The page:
Table (1) The demographic characteristics of the E and C groups

Variables                  Group E    Group C

Age group in
years

Less than 30                1 (3%)    3 (10%)
31- 40                     13 (43%)   14 (47%)
41--50                     13 (43%)   11 (37%)
50 & above                  3 (9%)     2 (6%)

Years of
marriage

1--10                      8 (28%)    10 (33%)
11--20                     14 (48%)   13 (44%)
20 & above                 7 (24%)    7 (23%)

Level of
education

Illiterate                  1 (3%)     2 (7%)
Primary                     1 (3%)     1 (3%)
High School                11 (38%)    5(17%)
University                 16 (57%)    2(73%)

Occupation

Unemployed                 21 (70%)   12 (40%)
Employed                   08 (28%)   18 (60%)

Type of
treatment

Surgery                    27 (93%)   24 (80%)
Chemo                      28 (97%)   28 (93%)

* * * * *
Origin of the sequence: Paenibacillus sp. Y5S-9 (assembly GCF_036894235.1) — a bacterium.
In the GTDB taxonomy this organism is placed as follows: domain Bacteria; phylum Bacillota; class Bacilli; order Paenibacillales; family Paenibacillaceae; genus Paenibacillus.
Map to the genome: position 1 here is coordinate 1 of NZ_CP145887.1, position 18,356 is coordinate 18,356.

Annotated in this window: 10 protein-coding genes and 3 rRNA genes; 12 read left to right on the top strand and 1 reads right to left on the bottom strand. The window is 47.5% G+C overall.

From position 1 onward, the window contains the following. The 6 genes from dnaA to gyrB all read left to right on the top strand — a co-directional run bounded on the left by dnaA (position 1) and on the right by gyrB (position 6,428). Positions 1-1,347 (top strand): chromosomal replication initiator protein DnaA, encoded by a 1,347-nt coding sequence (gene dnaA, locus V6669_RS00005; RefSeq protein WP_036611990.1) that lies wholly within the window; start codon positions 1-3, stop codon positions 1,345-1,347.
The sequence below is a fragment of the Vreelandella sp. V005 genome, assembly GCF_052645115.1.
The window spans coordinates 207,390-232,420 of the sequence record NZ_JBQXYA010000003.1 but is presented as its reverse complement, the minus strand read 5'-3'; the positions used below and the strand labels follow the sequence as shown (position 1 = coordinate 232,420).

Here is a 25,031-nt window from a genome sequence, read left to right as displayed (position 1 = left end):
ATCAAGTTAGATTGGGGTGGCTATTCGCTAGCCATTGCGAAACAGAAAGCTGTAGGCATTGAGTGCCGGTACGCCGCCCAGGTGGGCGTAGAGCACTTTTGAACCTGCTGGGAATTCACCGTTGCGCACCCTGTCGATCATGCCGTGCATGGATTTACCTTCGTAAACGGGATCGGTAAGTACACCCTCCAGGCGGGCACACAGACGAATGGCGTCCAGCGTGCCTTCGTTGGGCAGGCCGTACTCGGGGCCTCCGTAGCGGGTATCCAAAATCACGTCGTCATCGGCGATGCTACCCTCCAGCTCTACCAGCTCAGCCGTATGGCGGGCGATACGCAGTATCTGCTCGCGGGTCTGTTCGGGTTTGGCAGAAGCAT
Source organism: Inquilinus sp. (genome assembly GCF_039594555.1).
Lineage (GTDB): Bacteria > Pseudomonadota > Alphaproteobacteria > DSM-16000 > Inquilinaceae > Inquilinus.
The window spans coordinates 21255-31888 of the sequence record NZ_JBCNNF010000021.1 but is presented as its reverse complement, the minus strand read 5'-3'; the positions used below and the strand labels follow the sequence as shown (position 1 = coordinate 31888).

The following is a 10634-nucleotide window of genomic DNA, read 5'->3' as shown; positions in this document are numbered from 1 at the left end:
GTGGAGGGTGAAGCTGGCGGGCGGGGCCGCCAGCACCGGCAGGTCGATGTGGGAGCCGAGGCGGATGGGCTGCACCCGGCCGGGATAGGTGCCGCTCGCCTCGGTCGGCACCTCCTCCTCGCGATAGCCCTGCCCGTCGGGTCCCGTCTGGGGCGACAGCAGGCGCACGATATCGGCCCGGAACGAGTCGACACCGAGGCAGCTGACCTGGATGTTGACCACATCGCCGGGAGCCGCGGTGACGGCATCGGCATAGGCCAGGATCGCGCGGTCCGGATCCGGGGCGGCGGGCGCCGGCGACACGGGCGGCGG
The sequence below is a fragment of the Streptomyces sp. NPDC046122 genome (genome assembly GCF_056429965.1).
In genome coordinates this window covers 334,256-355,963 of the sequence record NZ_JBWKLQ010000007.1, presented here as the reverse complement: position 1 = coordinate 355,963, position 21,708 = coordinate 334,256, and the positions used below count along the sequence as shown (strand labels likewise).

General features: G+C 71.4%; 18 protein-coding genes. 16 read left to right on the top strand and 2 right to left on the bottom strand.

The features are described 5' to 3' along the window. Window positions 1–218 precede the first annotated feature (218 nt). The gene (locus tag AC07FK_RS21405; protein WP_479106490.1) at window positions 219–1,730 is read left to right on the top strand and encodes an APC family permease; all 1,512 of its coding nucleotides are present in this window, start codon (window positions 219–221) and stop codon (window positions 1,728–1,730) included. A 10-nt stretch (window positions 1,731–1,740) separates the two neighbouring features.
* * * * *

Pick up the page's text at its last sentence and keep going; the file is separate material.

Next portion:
Radio                      16 (55%)   16 (53%)
Tamox.                     5 (17%)     2 (7%)

Variables                  Group E    Group C

Diagnosis time

Less than 6 months         12 (41%)   3 (10%)
7--11 months               10 (34%;   11 (37%)
12 months and more         7 (25%)    16 (53%)

Stage of disease

2                          6 (21%)    5 (17%)
3                          5 (17%)    12 (40%)
4                          10 (35%)   11 (37%)
Don't know                 10 (28%)    2 (7%)

Menstruation status

Still present              4 (14%)    14 (47%)
Stopped after treatment    13(45%)    9 (30%)
Stopped before treatment   7 (24%)    5 (17%)
Irregular                   5 (17%    2 (07%)


Psychosexual educational intervention for the E group

"T" test was used for the experimental group. The pre test mean for HADS and WSFQ was 13.34 and 42.76 respectively. Post test for HADS dropped to 11.24 and for WSFQ increased to 50.76. Hence, the analyzed results showed significant statistical decrease in Anxiety and Depression (p=0.001) and significant statistical increase in sexual function (p=0.001) as in table (2).